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Teen Talk: Borough residents enjoy serenity at Bayside oasis

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There are many big parks in Queens that are beautifully landscaped and have lots of old, towering oak trees, playgrounds with the latest equipment, jetting sprinklers and lakes. These parks attract skaters, bikers, joggers and children.

But our borough also has quite a few little surprises. For example, on 48th Avenue off 215th Place in Bayside there is a tiny triangle-shaped island of shrubs, a bench or two and a few trees with resident squirrels and birds. And it is appropriately called Triangle Park.

Depending on the time of day, you might run into mothers with little children, elderly couples or dogs and their owners who take a detour through this half-minute of greenery.

It is a great place to watch the world go by, as it is situated off a heavily traveled road as well as near a path to an elementary school, a high school and a college. In the morning it serves as a rest stop for commuters trudging to the Long Island Rail Road.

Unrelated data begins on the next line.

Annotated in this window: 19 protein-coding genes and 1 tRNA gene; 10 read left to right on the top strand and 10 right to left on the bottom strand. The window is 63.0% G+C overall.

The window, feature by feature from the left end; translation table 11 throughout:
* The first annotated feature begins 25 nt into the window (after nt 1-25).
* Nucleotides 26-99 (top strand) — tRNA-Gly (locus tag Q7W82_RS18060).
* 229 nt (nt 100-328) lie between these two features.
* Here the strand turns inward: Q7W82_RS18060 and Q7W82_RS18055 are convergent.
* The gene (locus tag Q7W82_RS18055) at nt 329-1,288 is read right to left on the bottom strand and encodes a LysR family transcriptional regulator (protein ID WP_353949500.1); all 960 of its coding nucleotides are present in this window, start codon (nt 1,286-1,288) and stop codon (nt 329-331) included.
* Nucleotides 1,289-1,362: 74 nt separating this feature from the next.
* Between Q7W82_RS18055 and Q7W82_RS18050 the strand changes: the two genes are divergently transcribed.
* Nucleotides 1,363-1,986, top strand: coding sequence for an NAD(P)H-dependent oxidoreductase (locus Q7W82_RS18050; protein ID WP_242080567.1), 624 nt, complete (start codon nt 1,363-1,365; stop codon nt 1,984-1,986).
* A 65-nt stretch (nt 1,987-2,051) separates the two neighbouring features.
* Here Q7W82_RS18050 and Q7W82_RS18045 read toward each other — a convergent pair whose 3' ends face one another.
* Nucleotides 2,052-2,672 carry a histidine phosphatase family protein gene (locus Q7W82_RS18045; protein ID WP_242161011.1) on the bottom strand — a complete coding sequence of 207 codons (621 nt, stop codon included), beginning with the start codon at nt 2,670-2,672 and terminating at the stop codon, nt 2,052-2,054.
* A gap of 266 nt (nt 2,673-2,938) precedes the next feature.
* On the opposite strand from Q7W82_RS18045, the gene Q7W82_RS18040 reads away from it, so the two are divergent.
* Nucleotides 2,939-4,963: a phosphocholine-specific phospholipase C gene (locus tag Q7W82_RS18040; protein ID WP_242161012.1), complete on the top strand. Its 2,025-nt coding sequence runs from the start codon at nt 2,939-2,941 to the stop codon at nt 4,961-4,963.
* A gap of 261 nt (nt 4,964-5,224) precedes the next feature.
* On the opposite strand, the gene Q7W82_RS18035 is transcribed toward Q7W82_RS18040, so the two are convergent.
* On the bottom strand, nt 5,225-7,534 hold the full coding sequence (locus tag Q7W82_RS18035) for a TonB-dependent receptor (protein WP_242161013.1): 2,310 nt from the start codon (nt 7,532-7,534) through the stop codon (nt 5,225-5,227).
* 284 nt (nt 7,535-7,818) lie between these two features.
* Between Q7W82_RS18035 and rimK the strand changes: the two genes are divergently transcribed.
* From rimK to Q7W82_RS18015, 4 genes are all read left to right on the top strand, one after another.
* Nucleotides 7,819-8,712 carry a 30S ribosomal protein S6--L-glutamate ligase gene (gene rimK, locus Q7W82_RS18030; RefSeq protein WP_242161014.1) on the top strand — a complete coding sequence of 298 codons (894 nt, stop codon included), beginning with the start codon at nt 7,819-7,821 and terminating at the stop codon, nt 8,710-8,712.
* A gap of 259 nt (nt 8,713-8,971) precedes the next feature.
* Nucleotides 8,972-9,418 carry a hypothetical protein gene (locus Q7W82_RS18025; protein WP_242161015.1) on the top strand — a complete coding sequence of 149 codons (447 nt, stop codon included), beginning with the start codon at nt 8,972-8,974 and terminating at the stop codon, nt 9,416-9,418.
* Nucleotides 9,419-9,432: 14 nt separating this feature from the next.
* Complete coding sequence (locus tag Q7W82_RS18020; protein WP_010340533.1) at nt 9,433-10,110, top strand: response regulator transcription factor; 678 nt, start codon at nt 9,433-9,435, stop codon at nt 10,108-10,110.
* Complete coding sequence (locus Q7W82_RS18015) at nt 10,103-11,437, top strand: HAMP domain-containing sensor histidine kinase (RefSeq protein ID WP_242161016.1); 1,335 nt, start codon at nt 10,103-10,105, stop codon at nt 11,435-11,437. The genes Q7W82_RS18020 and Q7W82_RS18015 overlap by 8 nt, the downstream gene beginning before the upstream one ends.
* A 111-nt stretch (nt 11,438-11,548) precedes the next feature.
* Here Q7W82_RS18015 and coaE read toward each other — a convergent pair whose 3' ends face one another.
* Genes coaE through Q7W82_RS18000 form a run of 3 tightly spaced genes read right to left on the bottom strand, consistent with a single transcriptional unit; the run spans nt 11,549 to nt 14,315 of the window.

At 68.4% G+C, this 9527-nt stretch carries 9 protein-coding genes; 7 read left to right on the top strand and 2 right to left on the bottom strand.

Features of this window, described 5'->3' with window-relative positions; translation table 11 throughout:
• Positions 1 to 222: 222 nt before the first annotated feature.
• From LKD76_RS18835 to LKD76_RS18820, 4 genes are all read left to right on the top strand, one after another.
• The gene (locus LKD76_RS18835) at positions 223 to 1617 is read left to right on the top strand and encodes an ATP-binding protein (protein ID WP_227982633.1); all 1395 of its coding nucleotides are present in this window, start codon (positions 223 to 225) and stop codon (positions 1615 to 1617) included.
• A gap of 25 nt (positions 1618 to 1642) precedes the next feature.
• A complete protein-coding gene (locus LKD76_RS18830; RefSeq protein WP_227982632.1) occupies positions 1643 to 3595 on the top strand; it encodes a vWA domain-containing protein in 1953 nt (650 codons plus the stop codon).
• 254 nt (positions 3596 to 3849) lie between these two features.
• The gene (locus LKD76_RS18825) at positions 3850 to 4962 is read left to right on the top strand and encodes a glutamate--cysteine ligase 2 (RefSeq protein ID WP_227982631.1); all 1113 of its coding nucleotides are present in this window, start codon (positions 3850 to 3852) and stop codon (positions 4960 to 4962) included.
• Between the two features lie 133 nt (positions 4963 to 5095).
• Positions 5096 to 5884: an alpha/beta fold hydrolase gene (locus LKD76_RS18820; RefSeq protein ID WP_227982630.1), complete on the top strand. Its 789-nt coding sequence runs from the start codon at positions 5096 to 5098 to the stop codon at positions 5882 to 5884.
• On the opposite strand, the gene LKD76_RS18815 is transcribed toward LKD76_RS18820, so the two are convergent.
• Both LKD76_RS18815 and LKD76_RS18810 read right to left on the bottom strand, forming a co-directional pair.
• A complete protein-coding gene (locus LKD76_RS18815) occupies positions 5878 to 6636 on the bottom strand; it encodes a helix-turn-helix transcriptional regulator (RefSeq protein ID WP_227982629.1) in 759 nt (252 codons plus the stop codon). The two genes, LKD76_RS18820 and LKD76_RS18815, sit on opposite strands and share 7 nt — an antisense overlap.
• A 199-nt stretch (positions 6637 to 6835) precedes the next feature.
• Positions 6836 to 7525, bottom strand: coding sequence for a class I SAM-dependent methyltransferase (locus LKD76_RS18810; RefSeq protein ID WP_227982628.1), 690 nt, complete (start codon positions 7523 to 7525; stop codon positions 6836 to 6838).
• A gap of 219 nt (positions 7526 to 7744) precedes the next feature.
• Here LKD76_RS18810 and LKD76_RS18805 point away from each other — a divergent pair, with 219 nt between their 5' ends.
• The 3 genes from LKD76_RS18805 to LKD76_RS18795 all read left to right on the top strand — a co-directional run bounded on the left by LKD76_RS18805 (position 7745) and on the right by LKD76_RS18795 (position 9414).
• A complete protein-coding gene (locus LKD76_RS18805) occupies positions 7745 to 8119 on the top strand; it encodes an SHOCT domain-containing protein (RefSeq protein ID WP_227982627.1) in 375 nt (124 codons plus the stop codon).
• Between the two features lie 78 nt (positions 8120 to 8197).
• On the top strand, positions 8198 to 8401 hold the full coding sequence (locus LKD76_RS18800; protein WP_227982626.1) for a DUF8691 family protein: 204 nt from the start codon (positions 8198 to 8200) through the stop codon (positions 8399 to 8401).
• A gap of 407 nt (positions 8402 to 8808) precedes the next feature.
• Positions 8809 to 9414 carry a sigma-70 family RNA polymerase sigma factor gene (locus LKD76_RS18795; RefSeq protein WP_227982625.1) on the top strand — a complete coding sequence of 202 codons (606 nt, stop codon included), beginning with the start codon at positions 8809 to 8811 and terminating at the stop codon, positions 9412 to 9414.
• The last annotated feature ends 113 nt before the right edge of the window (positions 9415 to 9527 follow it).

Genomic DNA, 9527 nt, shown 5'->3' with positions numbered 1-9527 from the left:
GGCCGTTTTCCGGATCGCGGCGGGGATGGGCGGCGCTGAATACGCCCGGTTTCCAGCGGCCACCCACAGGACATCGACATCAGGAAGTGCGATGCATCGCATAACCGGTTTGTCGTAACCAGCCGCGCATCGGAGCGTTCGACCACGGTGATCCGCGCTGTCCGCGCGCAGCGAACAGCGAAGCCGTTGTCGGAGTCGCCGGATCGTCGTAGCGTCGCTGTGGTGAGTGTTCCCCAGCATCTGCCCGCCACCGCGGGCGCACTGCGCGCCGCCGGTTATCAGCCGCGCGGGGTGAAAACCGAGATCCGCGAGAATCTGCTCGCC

This tiny oasis was part of my story, too. When I drive past that park these days on my way to college, it’s as if I can still see the 4-year-old me playing tag with my brothers as my grandmother, now bedridden with Alzheimer’s, is laughing at the sight.

And then there were the fifth-grade pit stops to share jokes and gossip before my friends and I went our separate ways.

I also remember my long walks back from Cardozo High School with an occasional pause in Triangle Park for a little serenity before facing my two brothers, two cats, a rambunctious dog and my mother.

But it makes me sad to see the litter and shabbiness that has crept into Triangle Park. It is a shame the city and neighborhood cannot work together to keep these mini-parks clean and pretty. It would be unfair for the children growing up in my neighborhood not to be able to make their own memories, as I have, in this tiny park.

Queens has many of these little places where people can retreat into a patch of grass and a few trees and imagine rolling lawns and a forest. After all, that is what New York does best — making the most out of the least.

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